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Carolina watchman. volume (Salisbury, N.C.) 1871-1937, October 25, 1883, Page 1, Image 1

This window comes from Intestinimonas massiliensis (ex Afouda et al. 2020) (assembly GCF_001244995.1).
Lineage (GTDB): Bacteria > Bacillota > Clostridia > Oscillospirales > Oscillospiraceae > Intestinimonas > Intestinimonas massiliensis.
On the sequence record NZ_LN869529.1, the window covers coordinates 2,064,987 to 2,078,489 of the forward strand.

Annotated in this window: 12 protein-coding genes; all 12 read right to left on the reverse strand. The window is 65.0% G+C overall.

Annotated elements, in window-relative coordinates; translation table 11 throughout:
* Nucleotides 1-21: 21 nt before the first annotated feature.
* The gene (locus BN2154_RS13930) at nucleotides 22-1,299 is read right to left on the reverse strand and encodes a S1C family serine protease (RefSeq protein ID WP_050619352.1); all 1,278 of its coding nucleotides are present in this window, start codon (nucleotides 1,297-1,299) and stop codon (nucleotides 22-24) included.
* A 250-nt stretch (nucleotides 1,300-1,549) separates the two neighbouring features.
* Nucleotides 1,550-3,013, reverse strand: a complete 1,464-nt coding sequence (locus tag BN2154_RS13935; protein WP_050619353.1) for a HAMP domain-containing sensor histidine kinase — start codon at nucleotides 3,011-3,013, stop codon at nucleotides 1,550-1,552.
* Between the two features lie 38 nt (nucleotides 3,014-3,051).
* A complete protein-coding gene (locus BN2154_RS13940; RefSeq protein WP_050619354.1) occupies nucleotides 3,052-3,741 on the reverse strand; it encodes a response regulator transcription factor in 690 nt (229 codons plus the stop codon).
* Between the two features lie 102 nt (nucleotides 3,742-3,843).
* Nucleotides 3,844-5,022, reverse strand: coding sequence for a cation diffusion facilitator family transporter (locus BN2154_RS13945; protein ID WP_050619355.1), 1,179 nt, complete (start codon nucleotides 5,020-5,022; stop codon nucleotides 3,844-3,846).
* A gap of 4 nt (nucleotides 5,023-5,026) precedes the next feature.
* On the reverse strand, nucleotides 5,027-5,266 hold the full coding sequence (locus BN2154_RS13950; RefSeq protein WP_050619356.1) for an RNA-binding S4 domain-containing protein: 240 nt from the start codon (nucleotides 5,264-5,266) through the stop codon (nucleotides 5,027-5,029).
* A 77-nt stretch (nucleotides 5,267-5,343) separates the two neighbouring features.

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' . Ine uarolma Watchman. I . j ; - . r-LO-iKv SALISBURY. K. C, OCTOBER 28, 1883. Kc a tii jmb i m ii j ma u mm I The Carolina Watchman jpKlCB, 1.50 IN ADVANCE. For Dyspepsia, Coitlrene!, Sick Heaulache, Citron.! e Iiar rlweu, Jaundlca, Impurity f the l . :.o!, Fever and Ague, Malaria, and all Disease iMiiMii ly De- rtngeroent ot OW. iwl and Kidneys. svMrTOMS Cftr A DWF.ASKD MVEK. R.2 Breaia Bain in the Side, somrtimes the ink fit under N Shoulder-blade, mistaken for trail O vc. k" ' wiih coidTalle los of memory , ao .u . iinfi,i n&ati it of teavtac undone inpameo something T.v.. . l-tn done: tiisht. dry o I ! nil for conjA-mptioe: the patkat complai , m . f -.. it s nciimes an ancnuani ii-notion ; the patk'M complain of wear'4 feet cold .-..! A-'iiliiv : nervous. startled: tww 'sometimes a prickly sensation in esii3 pint are low despondent. nd aliHoueh latilfied that exercise would be beae Sriil vet one hardly summon tip fortitude to laiCl, omi j J k svmrfoms attend the disease, bul cases v i r .v - " lr octurreo wwen oui icw oi incm 7 ciamiailK'n aiterjgciuii n have fcein cxtensiely deranged. It should be ned by all pemon. old aad yuMtig, whejbever any of tin above j ayupt4ms appear. Persons Trajrelln;; or I.i vlnS la Un- ealtkV Laeaqties, by raking a die occasioa ally to leep the liver in healthy action, will avoid all Malaria. Itilinus attak. liitzinevs. Nau Ka Lhwsiws,? Depression-of Spirits, etc. , It will' invigorate lik a glass uf wine, but I no In tuxlcatlUK b v. !,:(;. If Tbu have, eatea anything hard of 4Uaeasnn, or fcHU heavy after meals, or aleep leM at night, take a dose and you will be relieved. r e Tiaie and Doctors Isilla will be saved bylalways Itaeptog the Regulator l)i the House I for whatever tht ailment may be, a thoroughly safe purgative, alterative and tonic can atver be .ut of pTac. The remedy is harmless aad does not intn f-rc with busineas or pleasure. It IS PtfRKIIT TKG FT . T? T. K . Aad has all the power and efficacy of Calomel or Quiaise, without any of the injurious after cuccts. I A Governor's Testimony. SiianioBS I ivcr Regulator has Uen in use ia my family Jut some time, and I . am satisfied it is a jaBta adJitmn to tnc medical science. J. fjiLL Shoktkk, Governor of Ala, BesL Alexander H. Stephens, of (ia.. asys: Tlave derived some benefit from the use of Simmois Liver Regulator, and wish to give it a ainaerl trial. only Thins; that never falls to re." I h:.v.c used many remedies tur Dys pepsia, l.i ver AUcction and Uetniity, Dut never aavt und anything to benefit me to the extent SunnKis Liver Regulator has. I sent from Min esota;jo Georgia for it, and would send further for such ajjnedicinc, and would advise all ho are sim ilarly aHected to give it a trial as it seems the only stiag .at never fails to relieve. Pj M. Jannev, Minneapolis, Minn. Dr. T. W. Mason says: From actual ex perience in the use of Simmons Liver Regulator ia ay practice I have been and am satisfied to use aad prescribe it as a purgative medicate. HjrTake only the Genuine, which always fau si the Wrapper the red Z Trade-Mark lature of J. H. ZKILIN CO. R SALE BY ALL DRUGGISTS. BUpiKlER & TAYLOR S haLin& purchased i I THE STOCK 1 O F UmT rS r t t" TTrT- a t vf nvi. 3ivii i niJEAL, AS WELL AS THE INTEREST OP a- E Crawford, of the firm of R. CRAWFORD ft CO. Ms!' ; I W .,,. a. 1 I X aiv ",,w prepareu co Buppiy our easterners wfth all kinds of AGRICULTURAL IMPLEMENTS, In addition to the 1 Best Selected Stock 01 HARDWARE in the S T A T E. We also linn die Rifl e ana Blasting Powder I FUSE a full line ot Mining Supplies. We will caS Any Prices in 1 1 -the State. CfLL AKD SEE US. ffS BLiCltEB, adn ' I fjj BaaWawsSaa 0 1 I ' ' " SAW TAYLOR. 50: ly r Kim " SnnaanBnnanaaanaaaaa anSS i-a TTTM I I I I IMIIMI MrM Beautiful Hands. Such iWutifrtl, beautiful hands ! 1 hey are neither white nor small, And .von, I know, would acarcelr think That they were fair at all. I've looked on hands, of form and hoe, A acnlnter's dream mirht be. Yet are these aged wrinkled hands Most beautiful to me. Such beautiful, beautiful hands ! I When her heart was weary and sad, These patient hands keep toiling iu That the children might be glad. L I often weep when looking back To childhood's distant day, I think how these hands rested not, When mine were at their play. Such beautiful, beautiful hands! They are growing feeble now, And time and toil have left their mark On hand and heart and brow. Ata ! Alas ! the nearing time, 1 ue sad, sad day to me, When, 'neath the daisies out of sight, These hands will folded be. Rut 0, beyond these shadowy lands, Where all is bright and fair, I known full well these dear old hands Will palms of victory bear. When crystal streams through endless years, Flow over golden sands, And when the old grow young again, I'll clasp my mother's hands. THEMpSS ROSEBUD. BY MARIA GIBEBT. t Dum spiro spero !" was the ex- clamation of a young man, as he de- scended the steps of a pleasant house in one of our Southern cities, and with a lightened heart bent himself toward his place of business. He had been striving to conciliate where cause for offense from himself had never been given. "For,1 thought he, "she is unfortunate in this particular: onlv a little jealous now and then, which goes to prove her love for me, aud if her trials are imaginary, mine, the respect and love who, having gain- reconstruction legislation utterly ais result of tltem, shall be transitory, ed will be able to retain their p'acc regard it. They made no pretense of for what were life to me without Mary ?" Scarcely had he thought thus, I i . . t si t a when a little nower girl met his w. hold i ns? forth for sale a bunch of rich exotics, in which, with the ' a i hcliotrope and japonica, were bound, aido Uv uiilp twn lioniiiifnl mo rn- j -" ...ww buds. teniDttn the Touncr mora izer to-purchase at once. Arthur V. gave his address to the little girl, charging her to ask the ladv with whom he was a boarder to preserve carefully 1 . 1 . il he nowers until ins return, and : . . . . I continuing his route, he congratula- led himself as he thought of the nleasure his eift would afford the b ved one : for Mary loved flowers, and those buds were beautiful and rare. A few minutes after vouncr V. had passed into another street, the nerson of fair Marv met in her daily ramble the girl with the flowers, Attracted bv the uncommon beauty of the buds, Mary learned from the . .; l bearer the destination, which she ,.;litlv iodtrpd wms. in die end. for 9 &"v " her own en ovment. During the bright June morning, a merrv. light hearted, teasing girl O D ' set out on her tour for pleasure, and turning a corner, she espied on the trroiind a moss rosebud twin to the on in the nurchased bououel. and carelessly dropped by the flower girl which she placed in her bosom, took her course to the house of a - her cousin Mary, the betrothed of - Arthur V., designing to chat a while with her. after she had spent an hour with a fiMPntl n the wnv. Alealiwhi e a young Arthur hastened with a lover's earnestness to present his floral offer- ng in person, where it was only equaled by the bloom of her to whom he had devoted his best gifts of a true and ardent spirit, a loving ana launiui ueuri. j . '.i. i i a mi . -. w ai - : in le aominng ine iragrance or hia hnuouet. Marv suddenly exclaim- w mf af 1 - . . . a .a i lAtl e(i Ktit where is the other DUU7 That there had been more than one was a fact which had escaped his no- tice ; and while the lady frankly told him of her previous admiring scrutiny, he as frankly assured her that he had presented his gift entire, as. he found it. That there were two uuus on tue uvuuuei a auun, viuie before, Mary was right in asserting ; that she saw but one then was an incontestable truth, and the only dark impulse in Mary's bosom rose up to doubt. This was the spot that, like tne neei 01 pennies, was uwuu- ed to receive the arrew which pow- 1 . . oned all her peace- 00 witn tins tee ling smarting iu ner near, con- - . . ? 1 : 1 ceaiea uy a amiuug up, auc pucu with her iriena, wue engagenieuia, prevented a protracted stay. . . , . 1 1 11 was noiiiiug yJ . A I ... . ... . ah- s a 1 I n n r at Cliei SUOUIU wci a sw&m mw i i i iii lonnx n u 1 1 1 ii 1 1 in nor i a 11 B 11:.. II bosom, or that, on questioned during Ls I . '.. ' 1 l.j her call on ner cousin, sue buuuiu ' . . , Mt sfvinea curiosity at U wheuoe it c.m, It was natural for Mary to doubt herself, and for that reason her faith in others was weak. It was from mirthfulness alone that Kachel con- t ealed the truth of having found the bud. and without dreaming how deeply her words stung the ear that received taeni, sue leit ner cousin impressed with the belief that Arthur had deceived, and Rachel had tri umphed. It was in vain Mary reason ed with herself. The token of re gard too plainly worn by Rachel wa a mindless when U visit lie enough to satisfy even - .a a suspecting than her ow Arthur V. made his next found the following note awaiting ha im : "ITn. cl :r. with another, or to accept a divided heart, and feeling mvself to be more arbitrarv in my requirements that can possibly coincide with your lion or and truth, I write to release you from an engagement that will leave j one of us free, and the other, 1 trust, haoDV." Springing from his seat like one nierced throuirh tho heart, he Uft the house forever. nd Pi.emrliie a situation as supercargo on board an troow ws ma(Je by Mr. Lincoln, and India ship embarked for an indefi- , afrerwards conscript laws were enact nite length of time, after leaving a e1 thousands of men forced into note as follows for his unjust, though tl,e nrn,.v against their will. North still loved and never forgotten, j ern States .outside of the line of batt le Mary : j were place under martial law, and 'What is he to Hecuba ?' notli- ' provost marshals became supreme over ing an unsightly excrcsence to be , State authorities. Democnits who dis shaken off. Farewell, my dearest 1 approved of the arbitrary acts of the Mary. Peace and happiness attend , administration were arrested at d held you. I will not thrust myself upon ! as prisoner in duugeons, tried before your attention, will not weary you 1 military courts. Democratic papers with mv preseuce. Thank you, gentle ! were suppressed and their editors seut one, for past favors; for beguiling !to jail, free speech was denied, and mauv a wearv hour for that benevo-! the writ of habeas corpus suspended. lence that prompted so great a sacri- fice for one who now feels that he had a place in your heart, and can 1 therefore better appreciate your kind- ness in yielding him your grace and countenance, purely for his own good, j May he on whom you next coinle-1 scend to smile be more worthy of you, ! more like, and bet er ab'e to make von an adequate return for all vou give. Many there are whose endow- meuts will recommend them to your in your attection. May it be yours wog governed uy it. j. ney were in to find such friends. Think some- tent upon holding power, regardless times, will vou not, of the ruptured of the methods In violation of the . a a la a . a tie? Wheu new ones cluster around you, think of him who gave his all, and had not more that he could nive ... whos offering was rejected." Ti was said bv those who know - j - i iiiiu that Mr. V. would re'ui u at the . end of the year; but twenty years rolled by, aud with them came no news from her lover to Mary, nor did they give any outward signs of l .? I . 'IV - I I I. reieniiug: our, nine, as ne urougm . . . .... .. his annual utlenngs tor tlie accept- ance ot his child each season a thread of silver for her hair, or a richer experience in the discipline of lite Time always found her single, true to him. Twenty years it was a long while to remember, but Mary was lust seventeen at the time of her engage- ment, and she was one of those whose ' heart never grows old. Late in a gloom v autumn, while C3 J W t hp husbandman wasl.dimr that. ...". ; : . . :i 7 while he wipued his brow at the gathering ot his harvest, he was .. " . . . . l IJ " being baptized and purified in the approval of his Master's smile for his industry aud toil, while an In- dian Summer nroclaimed itself more beautiful than its nretlecessor and the spring beside our single sister Mary Jbund herself seated one day at the av end of a loner table at dinner with - , several friends, who had requested her to accompanv thera to I Hall, a fashionable resort for Strang- "V r.4 of p sore, and where, at the oiiuo- site end, sat a group of dark com- plexioned gentlemen, merrily engag- ed in discussing some point ot great "And what kent vou single long?" said one, with his tintasted I i i i. ...u i i. : glass upraisen, as ue auuresseu ois . i at- rr . mm j: .1 vis-a-vis, ine iaee oi wnou irxary uiu not see. I - ah . a "Me 7 was the reply, in a voice that went to the ear of Mary, through that long hall, with a cadence never forgotten, now melting into her heart, "Me? why a rosebud made me a bachelor7 "Then let ua drink to the rosebud, said his questioner, and reaching for warn to nil ins gins, tne eyes 01 ar thur V. rested ou those of Mary, who had sat almost paralyzed by that voice she had never thought to hear again. It is needless to attempt describing tne meeting which was soon ionoweu . . . by marriage. N. Y. Daily Aetos. Fo8ter JWi. maM D,UQrraa in t . Oh n nam. ... - . by m &ck of monev. A ,ack of woul1 kuock the bottom out I m- . nr Renublican sm in a little while. I 1 i e I mi l. .1 f .1... O 1 nrougn me ojjeuu ui me oupremc 4 . Court nd the Oemocretic nsrty, per- hap. the conelilution of .he Uoiled States may be considered to amount to something after awhile. hx. Sunset Cox thinks "you might as well try to ruu a powder mill in hell as to ruu au honest government with an overflow ing treasury." Mr. Cox moves about ou this mundane sphere with his optics open. Unconstitutional Legislation. The recent decisionoftlie Supreme Court of the Unileti States on theeivil I a 11 al . ..a a 1 a 1 . ngnis oin recall ine tact, mat me rfreat bulk of hc legislation of the Republican Congress during and for several years subsequent to the war was unconstumionai. curing ine lour years of strife between the sections I.l ..... ... I me consiliunoii was uiit-ny lenumi, antl w,,cn t,,ey wantel to pass any measure they never pretended to ay any res teer, m us provi-nm. a iwy justified all their acts, However illegal, arbitrary or despotic on the plea of 'military necessity" and, in their own parlance, to "save the life of the na tion." The war itself was begun by ,i i . t i il t,,e Federal administration without any constitutional authority. Willi- out its authority the first call for Slaves were enrolled as soldiers in the ro,7 anl the property ot Southern people confiscated and sold. Aud hn- a'y as ine grand climax ot arimra- ry proceedings, came the eraancipa- M" proclamation, justified as a war measure, outside or the constitution, after he backbone of the Confederacy bad lieen broken, and its defeat inev- naoie. As they trampled upon the constitution during the war so did they subsequently in their despotic constitution they divided, the Oouth- ern btales into military districts, ami i , , . ... placed them under military coinman- ders whose power was supreme, the so-ca lied elections were held under f. m - ; . ne supervisions ot these satraps and the result decided by them. The rreeoman s bureau was established as a part of the despotic machinery to control the States. Thousands of the Knot in ill. .. ! . 1, O I 1 ... A lo wm: men in mc outuu wncma f I S ll . i ... irancuisea, win le tne negroes were en irancnised. rrovisional governors were appointed, governors and other t;tte officers elected by the people ousted, and Senators and members of e riouse ot Kepresentatives elected by the people rapped at the doors of Congress and found them closed. And even at this late day there are South- ern men who are deprived of citizen i ... .1.. snip and test oaths encumber tnestat ,lte books. .... - . . 1 Ill8 IS btlt a hasty glance and Ohl V . . a partial record oi me nnconsu union I I I . 4 . I T" . ai legislation ot ine republican pany, a . . . . mm ot which the civil rights bill, was a sort ot appendix. 1 he-truth is that nine-ientns oi tne national legislation while the Republican party bad tin limited sway was purely arbitrary and without constitutional authority. m an mis time tne iremocrauc pany . - true to its trust stood Dy the constnu - t tion, defended it and protested against us violation, tnougii in a minority battling bravely and hopefully against " ill I 1 superior numbers iea oy doiu, unprin cipled and unscrupulous leaders whose respect for the constitution was shown in me accepieu anu approeu ucviai it 11 deal ii 1 .1 Charlotte Observer, Ohio in 1884. New York Star. It will not do to be over confident. Ohio has a habit of casting her electora vote for the Renublican candidate. In 1856 the vote of tbe State went to Fre moot, the Pathfinder, who lost his path to the White House and never got within gun shot of it afterwards. In 1860 Ohio voted for Lincoln, and increased the vote iu 1864. In 1868 and 1872 that State supported Grant. Iu 1876 she voted for Hayes, the nearest approach to a nincom poop, who got into tlie White House ; yet Ohio elected this same Hayes Governor over Thai-man in 1867, Pendleton in 1869 aud William Allen in 1875. Still we stick faith in universal suffrage. In ' im ' u. . . . . Bonieiiiiuu aj niakA a decided break year8 8acoeMion. Tbe r.h.hiiitv that the State will irive its mr m mm - . - ' ! " ... k- n 1 w aaaarv umm a aau 1 vntH to the Democratic canoiuace next year is decidedly encouraging But will not do to build calculations .1. .. It a il,nnrK it imrB a.ttlo. A ! " . . " , f 2T ZTmTSSLZ crats of that State do with the victory they have just won. It would be the ea siest thing in the world to fool it away, aud iu the matter of fools Ohio never plays a second fiddle. A Pittsburg man suicided because he bet ou the wrong horse in a race. A Fitting Tribute. Norfolk Virginian. j. Never have the cities of Norfolk w-a. ami fortsniouth witnessed such impressive scene as that presented to I both communities on the passage of the remains of one hundred and fiftv ofJSorth Carolina's noble sons through onr afreets, tn transitu ir iK. - . - . . W . v.ill'iiwi ,,t .nr irninrj ,1 Sifoi ,l Jare to be interred with all the honor jdmt a chivalrous people can bestow upon their hero c dead. The great out-pouring of our neo pie; the tolling of our bells; the min-J ute guns ; the emblems of mourning displayed ; the vast procession, conW posed of our military, the veteran of the Confederate army, and also of those who wore the blue; the floral tributes of our noble women, their preseuce all these were evidences that our noble deid, who gave their life as a sacrifice on the altar of their country, are not forgotten ; but that their memory lives fresh in the hearts of our people, and that their deeds will be forever treasured. A Real Boy. A real, trae, hearty, happy boy is about the best thing we know of, unless it is a leal girl, and there is not much to choose between them. A real boy maj lie a sin cere lover of the Lord Jesus Christ, even if he cannot lead the prayer meeting, ior be a church officer, or a preacher, but ke can be a godly boy iu a boy's way aud place. He is apt to be noisy aud full of fun, and there is nothing wrong about that. He ought not to be too solemn or too quiet for a boy. He need not cease to be a boy because he is a Christian. He ought to run,, climb, and shout like a real boy. But in it all he ought to show the spirit of Christ. He ought to be free from vulgarity aud pro fauity. No real true boy chews or uses tobacco in any form, and he has a horror of intoxicating driuks. The only way lie treats tobacco is like the boy who was jeered aud laughed at by some old oues because he could not chew. His reply was, I can do more than that; I can esehrw it." Aud so he did all his life. A rod boy is also peaceable, gentle, merciful, geuerous. He takes the part of small Doys against large boys. He discourages fighting. He refuses to be a party iu mis chief and deceit. Above all things he is never afraid to show his true colors. He need not always be interrupting, hut he ought not to lie ashamed to say that he refuses to do any- hiug because it is wrong and wicked, or because he fears God, or is a Christian. A real boy never takes part in the ridi cnle of sacred things, but meets the ridi cule of others with a bold statement that for all things of God he feels the deepest reverence. And a real boy is not asham ed to say "father77 or "mother will not like it if I do so aud so." Jt is ouly your sham milk-and-water boys that arc afraid to do light. Every one respects the real boy, and every one despises the sham, too-big-for-his-pnrents, smoking, tobacco- loving coward, who is afraid to do right for fear of a little ridiculed The Lookout The City of Refuge. Just after tae close ot tne war an ex cellent widow was left with four girls and nothing to support them, near Wood - ruff, in Spartanburg county. S. C. The husbaud aud father fell in the war ap holding the cause of bis people with gal huitry. sue had nothing to live upou r rear these children as she desired, and as they would have been trained if the ca lamities of war had not come upon the desolated household. She shrank from putting her precious girls iu the field with a gang of negro laborers, and to subject them to such demoralizing influ ences as at that day characterized tbe lately emancipated slaves. So, she weut to Biviugsville in another part of that county aud put her children iu the facto- ry. i ney serveo diiicuiij n uu iiunrnij . .... . ii j i i With their earnings and what she made hoi-aelf a tract ot la ml was bought and a uew home established. One by one the girls were educated at a college and came out cultivated young womeu. niey were attractive and intellectual aud two, pf iluuy war hanuilv married to graduates . . i af f v..if,.!-.l . mid are uow honored, respect a I..- . !...- ..iU f friends fjaj " o - and acquaintance. .,.,.,.. ...... ... nluir mill IMfllf from no condition use.77 but are gaiued by fidelity to duty. Biviugsville as the n.iiv nf n-faw" to this poor i idow of tlie dead soldier. A thousad other de- feuceless womeu are walking iu the same .,!. . A hhmmtUM ( ti. V.. I MedlHIU ID ,1 ' " Paper is now made in Sweden from; tbe bleached aud blanched remain of mosses it that lived centuries ago, and now found nrtnn'i.i annriiious otiaulites. The paper is , s turned out iu all degrees of excellence, v. mi tissue to sheets thiee-foui ths ot au inch thick. Harder Than Steki. Adamascobite ia the name of a mineral found only iu the State of MissouiL It is remarkable for its cutting power. With a fine edge, at! is cut by it very rapidly, the sharp- ness ot tne wmwmm ' Good Judgment. Coleridge relates a story to this effect : Alexander, during his march into Africs, came to a people dwelling in peaceful huts, who knew not of war nor conquest. Gold being offered him he refused it, say ing that his sole object was to learn the manners and customs of the inhabitants. "Stay with us," said the chisf, "as long it plcascth thee." V as unring the interview with the African chief, two of his subjects brought a case before him for judgment. The dispute was this: The one had bought a piece of ground which after the purchase was found to contain a treasure, for which he felt himself bound to pay. The other refused to receive anything, stating that he had sold the ground with what it might be found tseen4saWs sntniruatsir conceal ed. Said the chief looking at the one: "You have a aon," and to the other, "you have a daughter ; let them be married aud the treasure giveu them as a dowry." Alexander was astonished. "And what," said the chief, "would have been the decision in your eountryf" "We would have dismissed the parties aud seized the treasure for the king's use. "And does the sun shine in your coun try f said the chief; -Sloes the rain full there, are there any cattle there which feed upon the herbs aud green grass f" "Certainly," said Alexander. "Ah !" said the chief, "it is fort he sake of those innocent cattle that the Gieat Being permits the sun shine, the rain to full aud the grasM to glow in your coun try." I The Heal Home. The real home is iu the country and it is something mo e than a dwelling ; the field and trees around it are part of it, and the views from it of the landscape, and of distant mountains, perhaps, make it uulike any other place iu the world. The country home with its fixity of sur roundings has usually some memoire of permanence, and the social life formed there is under the favorable conditions of old family associations. Some have the happy condition of living in the home of their fathers, aud are surrounded with obitCt8 of cious memory, daily memen toes of parental attection and instruction. The home which it makes is the best thing of farm life. There is a ucces&ily of permanence, and as there is no sudden or great accumulation of wealth, or lar.fjc increase, the family is free from that dis- content which usually comes with sudden or great acquisition. It is one of the com pensations of their condition that the far mer's family is in that "fixity of surrouud- iugs" which favors their highest culture. Country Gentleman. The "Singing Beach," at Manchester, Mass., is exciting considerable attention among scientific men. They have taken sands from the beach aud subjected them to microscopical exa mi nation, and have found that the phenomenon which gives rise to the name of the beach, is confined to that pori ion of the sand lying between the water line aud loose sand above the reach of ordinary high tides. The sound ing sand is uear the surface; at tlie depth of one or two fret it ceases, it is thought because of moisture. The sound is pro duced by pressure, and may be likened to a subdued crushing, is of low intensity and pitch, not metallic nor crackling. It occurs wheu the sand is pressed by ordi- uaiy walking, increases with a sudden pressure of the foot, aad is quite percep tible upon mere stirring ef the band or even plunging one finger and removing it suddenly. The sound can be intensi fied by dragging wood over the beach. There are singing sands on one of the Hawaiian Islands, where tlie sound re sembles distant thunder, and Hugh Mil ler cites similar instances at Gebel Na tions, in Arabia Petrea, and Beg Bawan, near Cabul. where tbe sand eives a sort of humming noise. In Churchill county, Nevada, a like phenomenon is described with regard to a sand hill, resembling the sound of telegraph wires wheu the wind blows them. Forney's Progress. The biggest mortgage ever registered in the court house in this city was yes tonlav recorded bv Esq Maxwell, the .t ' , , - resistor of deeds. It was a mortgage deed fr $2,500,000 given bv the Southern I n'.U.n anll ( 'nnillADV tO the Farmer's T ..,.,1 iiiatl nniMIIV OT . t. W IIIIU I " . ... M Cjar Observer A savant lias discovered that man descended from the bear. We have heart) before that man ascended from the bear and have been shown the tree where it occurred. Maratiian Independent. j ' mmmmrsm" "vmmm Administrator's Notfue ! Having qualified as administrator cf John M. Martin, derrl.. notice fa hrnl.v Sfiven to all creditor to present tMl claims to the undersigned on or befoie tiw 5tk day of October 1884, and all persons indebted to the estate are- requested to make immediate par ment. This the 28lf day of September, lffi3 JOEL P. MA RUN. Adm'r of John M. Marlin. u AYER'S lr-Ai Ague Cure M 001. talus an antidote for all malarial dis orders which, so far as known, Is used la no other remedy. It contains no Quinine, nor any mineral nor delatertoas rabstaaas want, ever, aud consequently produces no injurious system as healthy as It was before the attack. WE WARRANT AYER'S AGUE CURE to core every ease of "ever aud Agwe, Inter mittent or Chill Favor, Keadttont Fever. Dumb Ague, BiUona Fever, and Liver Com plaint caused by malaria. In case of failure, after due trial, dealers are authorised, by oar circular dated July 1st, 1882, to refund the money. Dr. J.C. Ayer& Co., Lowell, Mass. Sold by all Druggists. &it7es m chronic dyspepsia and liver eomfla" ., and in chronic constipation nd oihi-r thiate diiii-iuts. Hosletter's stom . u bi -tera is beyond all t-omuarieoii tne a remedy that can bo taken. A a men nf restoring the streuirtli and vital enervy i f persons who arc Muling nn-li r ihe debili tating effects of i:iii:ful disorilera, lliis standard vegetable invigorant is conf. -1 edly unequi l d. ior bale by all Druirirints und Dealera geucrallv. CHILLARINE ! CfflLLAfiUii! j CHILLARINE, the Great CHILL-CURE I of the day. Wakuantkd to CLKb every tune or only st the money rkfukoeo. For FNNIS6' Drug Store,. ASTHMA CURED! Magic Asthma Core. Persons af flicted with this distressing complai L should try this Medicine. A few hours will entirely remove all oppression, sad; t;u patient can breath and sleep with in ut t ease aad freedom. Price 81. Forsu! ;ti ENNlaS' Drug Sto-.s. , DBS. J. J. & E. M. SOMMERELL OFFICE: PCOBNEB MAIN AND BANK IfREETS: office nouns : 8 to 10 a. M. and 3 to S p. m. 37 Cm bagging & ties Gixxf.hs will note that I now have hand and will continue to receive thro' the season, in order to furnish ALL, I-91 ging and three different kind of Te, t., I will sell st very close prices. Orderb v, maiMlled promptly. Troly, J. D. G ASKILL. 50:1m State of North Carolina ROWAN COUNTY. In Scruion Coi J. C. McCanless, Adm'r of Samuel Stcidifor Against Elizabeth MeCanless and John T. Steidifor. Petition to sell real es i for asset- etc J It appearing to the satisfaction of il-.o Court, that John T. Steidifor. one of rhr defendants in the above entitled esse. i. !t non resident of this State, it is order Unit publication be made in the "Cahoj.i. . Watchman," a newspaper published o, Rowan County, notifying the aid John V. Stcidifor to appear st the office of tltft Clerk of the Superior Court of Rowan w.t ty, on or before Monday the 5th d November 1883, and answer the prtitL a copy of which will lie deposited office of said Clerk, within ten day fro this date. And the said John T : ei lit- ; is notified that if he fail to answer : ptti tion within thst time the plaiutin will ho ply to the Court for the relief dent in the petition. This the 13th Scpicm !e: 1883 J. M. HORAII, Cl'k Sup. Court 48;0w f Rowan County. J. R. KEEN, Salisbury, N. C. Apt fir PMN1X IRON WOfiO, Engines, Boilers, Saw Mills, AND TURBINE WHEELS Also. Contractor and Builder, ja s, 'sa,- ly S Baa. LaaMassssn - at jWBEasa raPHit . Sa i 1 I